What brought you to HOPE House?
I moved to Guelph from Markham about 2 years ago. At that time, I did not know anyone in the community but I chose Guelph because I like how the city is so green and has all the big town amenities but the feel of a small town. A few months ago, at the end of my sabbatical, I was looking at the Guelph Police web pages for opening positions when I came upon the various volunteer positions at HOPE House. The HOPE House mission and the various ways it provides to the community align very much with my core values. Many moons ago, when I was a teenager, my family came to Canada as refugees. We had very little and had to rely on others to help us get started. It was from that experience that I strongly believe in: “Give a man a fish and you feed him for a day. Teach a man to fish and you feed him for a lifetime”. Thus, it was natural that I ended up giving my time at HOPE House. Through HOPE House many are not only given ‘fish’ for their immediate needs but also the opportunity to ‘learn how to fish’.
2. What do you like about volunteering at HOPE House?
There’s a quote by Winston Churchill that I like to remind myself often. He said, “We make a living by what we get, but we make a life by what we give.” Volunteering at HOPE House has given me the opportunity to serve and to share my ‘food’ passion with others. This year we had an abundant harvest of squash from HOPE House gardens. Unfortunately, I am among those who are not familiar with the preparation of the numerous varieties. So, it was an exciting adventure to experiment and find recipes that utilized what came in from the gardens. I believe firmly that foods, when use properly, can nourish and heal our bodies. My goal was to create recipes that have high nutritional content and can be easily made with everyday ingredients. I know it gave me great satisfaction to know that many others also enjoyed my two favourite dishes that I made for the HOPE House Café: Butternut Squash soup and Crustless Spaghetti Squash quiches. It would give me great joy even if just a few who shopped in our food market benefited from my recipes and any additional cooking tips.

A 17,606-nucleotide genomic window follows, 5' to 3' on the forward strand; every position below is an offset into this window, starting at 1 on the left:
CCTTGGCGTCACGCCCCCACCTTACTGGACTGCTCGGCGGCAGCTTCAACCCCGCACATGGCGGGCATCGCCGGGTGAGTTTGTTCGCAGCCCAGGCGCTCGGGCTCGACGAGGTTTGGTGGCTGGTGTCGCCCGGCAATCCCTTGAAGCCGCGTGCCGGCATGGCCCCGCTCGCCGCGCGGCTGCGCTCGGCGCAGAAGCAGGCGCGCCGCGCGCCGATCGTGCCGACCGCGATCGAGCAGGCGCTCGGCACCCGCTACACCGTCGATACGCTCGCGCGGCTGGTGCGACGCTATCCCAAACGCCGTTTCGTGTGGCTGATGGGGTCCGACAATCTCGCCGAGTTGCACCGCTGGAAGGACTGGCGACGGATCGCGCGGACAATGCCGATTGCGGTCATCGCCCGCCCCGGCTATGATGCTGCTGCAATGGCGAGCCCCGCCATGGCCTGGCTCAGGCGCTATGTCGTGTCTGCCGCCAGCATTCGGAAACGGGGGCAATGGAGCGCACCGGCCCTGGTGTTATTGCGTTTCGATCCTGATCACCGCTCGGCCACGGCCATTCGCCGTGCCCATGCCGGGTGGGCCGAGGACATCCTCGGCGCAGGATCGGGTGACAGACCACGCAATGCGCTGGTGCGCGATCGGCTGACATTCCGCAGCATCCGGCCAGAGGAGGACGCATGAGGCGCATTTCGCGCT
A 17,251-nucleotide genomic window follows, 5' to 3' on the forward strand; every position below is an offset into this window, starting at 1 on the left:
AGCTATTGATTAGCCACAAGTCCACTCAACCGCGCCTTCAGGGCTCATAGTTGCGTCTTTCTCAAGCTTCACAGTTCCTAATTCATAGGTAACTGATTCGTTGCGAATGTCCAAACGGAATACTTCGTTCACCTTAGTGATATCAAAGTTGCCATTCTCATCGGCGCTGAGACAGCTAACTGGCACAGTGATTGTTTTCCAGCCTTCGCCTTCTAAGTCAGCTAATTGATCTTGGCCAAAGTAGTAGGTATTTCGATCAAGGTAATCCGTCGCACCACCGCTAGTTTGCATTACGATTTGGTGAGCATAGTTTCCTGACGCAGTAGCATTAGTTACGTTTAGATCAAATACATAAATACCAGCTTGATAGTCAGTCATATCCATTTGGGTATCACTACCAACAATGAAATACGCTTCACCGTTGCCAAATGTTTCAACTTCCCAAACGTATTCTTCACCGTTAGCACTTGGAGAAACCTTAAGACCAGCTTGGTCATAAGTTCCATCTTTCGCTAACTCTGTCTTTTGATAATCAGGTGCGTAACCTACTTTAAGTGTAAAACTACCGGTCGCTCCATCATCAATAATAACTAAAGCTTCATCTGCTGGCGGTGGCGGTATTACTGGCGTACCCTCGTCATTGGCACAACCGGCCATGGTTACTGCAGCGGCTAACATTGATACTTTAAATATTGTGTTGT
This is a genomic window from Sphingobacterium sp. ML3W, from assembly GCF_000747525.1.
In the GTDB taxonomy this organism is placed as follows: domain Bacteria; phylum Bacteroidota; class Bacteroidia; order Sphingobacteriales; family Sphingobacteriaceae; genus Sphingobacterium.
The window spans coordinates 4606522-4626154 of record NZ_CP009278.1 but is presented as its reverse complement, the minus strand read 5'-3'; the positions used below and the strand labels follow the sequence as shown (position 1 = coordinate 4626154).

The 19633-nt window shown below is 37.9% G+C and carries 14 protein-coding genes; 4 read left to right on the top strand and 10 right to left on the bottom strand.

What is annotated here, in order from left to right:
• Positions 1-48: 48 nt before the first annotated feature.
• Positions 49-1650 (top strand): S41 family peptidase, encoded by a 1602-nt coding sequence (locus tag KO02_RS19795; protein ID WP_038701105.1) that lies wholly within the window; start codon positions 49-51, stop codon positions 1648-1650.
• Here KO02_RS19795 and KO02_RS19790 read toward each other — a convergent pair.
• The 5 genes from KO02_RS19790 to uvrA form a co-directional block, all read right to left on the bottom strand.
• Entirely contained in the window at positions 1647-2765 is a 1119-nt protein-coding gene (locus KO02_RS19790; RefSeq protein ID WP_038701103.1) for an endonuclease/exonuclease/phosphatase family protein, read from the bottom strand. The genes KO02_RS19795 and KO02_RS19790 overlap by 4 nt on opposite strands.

3. How have you seen HOPE House change lives?
It’s neat to see that all who come to HOPE House for help are also given the opportunity to pay it forward. HOPE House is more than just a place for immediate relief. It is a place for those who need a hand up. I know from working in the food market that our fresh produce is one of the things that many people value and appreciate. Also, since HOPE House shares its excess produce with other agencies, the food that comes to HOPE House benefits people in the larger community. If “it is more blessed to give than to receive” then I think many lives are blessed by the opportunities HOPE House offers for one 'to give’ as well as 'to receive'.